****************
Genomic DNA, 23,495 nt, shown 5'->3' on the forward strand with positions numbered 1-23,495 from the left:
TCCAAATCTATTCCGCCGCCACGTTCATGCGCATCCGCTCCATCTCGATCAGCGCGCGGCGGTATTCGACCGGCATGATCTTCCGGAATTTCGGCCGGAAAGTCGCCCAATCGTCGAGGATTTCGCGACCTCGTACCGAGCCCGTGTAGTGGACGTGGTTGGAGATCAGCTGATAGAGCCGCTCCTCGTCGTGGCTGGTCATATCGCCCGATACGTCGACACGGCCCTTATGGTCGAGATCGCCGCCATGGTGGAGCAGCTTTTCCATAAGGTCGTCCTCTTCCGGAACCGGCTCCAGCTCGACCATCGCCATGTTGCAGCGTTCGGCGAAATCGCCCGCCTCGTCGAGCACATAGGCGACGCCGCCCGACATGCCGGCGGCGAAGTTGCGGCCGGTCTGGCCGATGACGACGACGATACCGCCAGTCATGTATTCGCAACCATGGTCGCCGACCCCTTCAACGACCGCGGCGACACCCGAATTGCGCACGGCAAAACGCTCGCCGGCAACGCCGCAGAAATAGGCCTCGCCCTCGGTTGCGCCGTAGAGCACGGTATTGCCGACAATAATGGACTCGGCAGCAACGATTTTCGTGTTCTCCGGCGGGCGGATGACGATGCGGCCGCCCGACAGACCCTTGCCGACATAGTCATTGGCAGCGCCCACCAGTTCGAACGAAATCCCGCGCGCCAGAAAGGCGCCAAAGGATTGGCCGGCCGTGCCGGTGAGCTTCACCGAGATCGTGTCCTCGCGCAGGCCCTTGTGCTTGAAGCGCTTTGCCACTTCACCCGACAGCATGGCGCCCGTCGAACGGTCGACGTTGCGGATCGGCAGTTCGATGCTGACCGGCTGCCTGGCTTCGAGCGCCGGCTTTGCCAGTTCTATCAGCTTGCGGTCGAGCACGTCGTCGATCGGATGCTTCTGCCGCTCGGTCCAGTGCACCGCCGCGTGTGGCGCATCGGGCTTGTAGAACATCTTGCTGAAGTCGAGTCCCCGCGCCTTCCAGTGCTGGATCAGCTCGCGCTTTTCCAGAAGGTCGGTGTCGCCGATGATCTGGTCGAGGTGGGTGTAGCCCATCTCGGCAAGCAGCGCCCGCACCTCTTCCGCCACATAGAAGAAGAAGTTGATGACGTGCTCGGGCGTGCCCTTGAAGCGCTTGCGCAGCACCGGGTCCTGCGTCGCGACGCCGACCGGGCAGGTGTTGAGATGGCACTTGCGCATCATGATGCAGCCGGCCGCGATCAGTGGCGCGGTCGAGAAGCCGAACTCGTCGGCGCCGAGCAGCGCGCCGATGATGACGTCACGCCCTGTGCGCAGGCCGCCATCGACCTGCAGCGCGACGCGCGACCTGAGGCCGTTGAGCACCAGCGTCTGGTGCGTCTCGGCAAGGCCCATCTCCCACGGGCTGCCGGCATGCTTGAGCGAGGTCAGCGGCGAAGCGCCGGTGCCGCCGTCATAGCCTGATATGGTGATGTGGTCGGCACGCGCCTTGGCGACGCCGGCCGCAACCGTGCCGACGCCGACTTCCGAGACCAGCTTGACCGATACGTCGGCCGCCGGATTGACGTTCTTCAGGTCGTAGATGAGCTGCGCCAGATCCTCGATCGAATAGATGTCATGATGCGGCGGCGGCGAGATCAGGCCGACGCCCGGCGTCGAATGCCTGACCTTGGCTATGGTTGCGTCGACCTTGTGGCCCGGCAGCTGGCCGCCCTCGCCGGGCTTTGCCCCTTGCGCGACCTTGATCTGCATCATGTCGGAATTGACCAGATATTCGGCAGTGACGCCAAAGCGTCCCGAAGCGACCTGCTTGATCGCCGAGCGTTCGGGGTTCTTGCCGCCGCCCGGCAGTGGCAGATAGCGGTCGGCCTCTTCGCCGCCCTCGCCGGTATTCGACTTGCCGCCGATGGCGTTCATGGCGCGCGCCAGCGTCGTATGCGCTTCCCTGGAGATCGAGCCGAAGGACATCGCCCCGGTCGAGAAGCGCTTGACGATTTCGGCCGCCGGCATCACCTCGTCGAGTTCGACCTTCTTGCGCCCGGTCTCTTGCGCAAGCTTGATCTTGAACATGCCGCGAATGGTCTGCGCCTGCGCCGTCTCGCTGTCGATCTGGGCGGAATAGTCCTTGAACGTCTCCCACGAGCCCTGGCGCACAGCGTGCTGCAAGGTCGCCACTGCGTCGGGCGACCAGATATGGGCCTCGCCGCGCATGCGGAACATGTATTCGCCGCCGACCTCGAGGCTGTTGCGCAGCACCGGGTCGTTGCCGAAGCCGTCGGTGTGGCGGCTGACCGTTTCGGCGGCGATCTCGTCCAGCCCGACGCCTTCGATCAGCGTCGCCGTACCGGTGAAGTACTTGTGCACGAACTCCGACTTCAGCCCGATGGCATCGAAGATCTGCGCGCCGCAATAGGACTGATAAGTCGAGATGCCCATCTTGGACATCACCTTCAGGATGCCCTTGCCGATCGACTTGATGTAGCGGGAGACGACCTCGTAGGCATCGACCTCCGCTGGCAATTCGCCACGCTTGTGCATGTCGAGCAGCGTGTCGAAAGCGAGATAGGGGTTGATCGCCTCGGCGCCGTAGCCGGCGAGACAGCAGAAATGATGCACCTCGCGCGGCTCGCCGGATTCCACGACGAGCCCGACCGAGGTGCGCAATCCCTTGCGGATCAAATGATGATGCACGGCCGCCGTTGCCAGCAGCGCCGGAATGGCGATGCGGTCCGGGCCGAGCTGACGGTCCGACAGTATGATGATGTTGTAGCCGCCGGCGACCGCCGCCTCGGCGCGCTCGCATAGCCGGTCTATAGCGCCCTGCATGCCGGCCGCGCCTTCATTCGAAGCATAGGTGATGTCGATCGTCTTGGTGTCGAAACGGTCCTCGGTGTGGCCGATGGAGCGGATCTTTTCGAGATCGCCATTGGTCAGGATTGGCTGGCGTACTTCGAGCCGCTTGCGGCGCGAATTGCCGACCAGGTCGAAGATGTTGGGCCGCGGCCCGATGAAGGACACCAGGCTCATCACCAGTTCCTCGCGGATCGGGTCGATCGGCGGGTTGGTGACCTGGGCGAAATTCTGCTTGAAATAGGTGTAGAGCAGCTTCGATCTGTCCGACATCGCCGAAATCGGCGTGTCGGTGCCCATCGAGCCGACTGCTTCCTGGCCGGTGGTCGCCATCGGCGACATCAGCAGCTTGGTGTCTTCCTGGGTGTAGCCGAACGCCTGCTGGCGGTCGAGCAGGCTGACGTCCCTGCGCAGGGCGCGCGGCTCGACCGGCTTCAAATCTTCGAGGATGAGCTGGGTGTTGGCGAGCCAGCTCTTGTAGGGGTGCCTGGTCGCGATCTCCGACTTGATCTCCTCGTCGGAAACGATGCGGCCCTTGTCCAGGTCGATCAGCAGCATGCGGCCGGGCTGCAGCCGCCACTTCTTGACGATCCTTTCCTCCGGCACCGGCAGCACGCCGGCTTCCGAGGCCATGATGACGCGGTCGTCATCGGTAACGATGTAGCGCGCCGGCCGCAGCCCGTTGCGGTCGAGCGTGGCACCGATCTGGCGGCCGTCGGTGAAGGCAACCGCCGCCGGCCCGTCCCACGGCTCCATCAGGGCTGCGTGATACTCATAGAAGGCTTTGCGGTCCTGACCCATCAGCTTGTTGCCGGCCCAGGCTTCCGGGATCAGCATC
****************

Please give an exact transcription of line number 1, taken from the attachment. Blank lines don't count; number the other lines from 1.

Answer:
Genomic DNA, 23,495 nt, shown 5'->3' on the forward strand with positions numbered 1-23,495 from the left: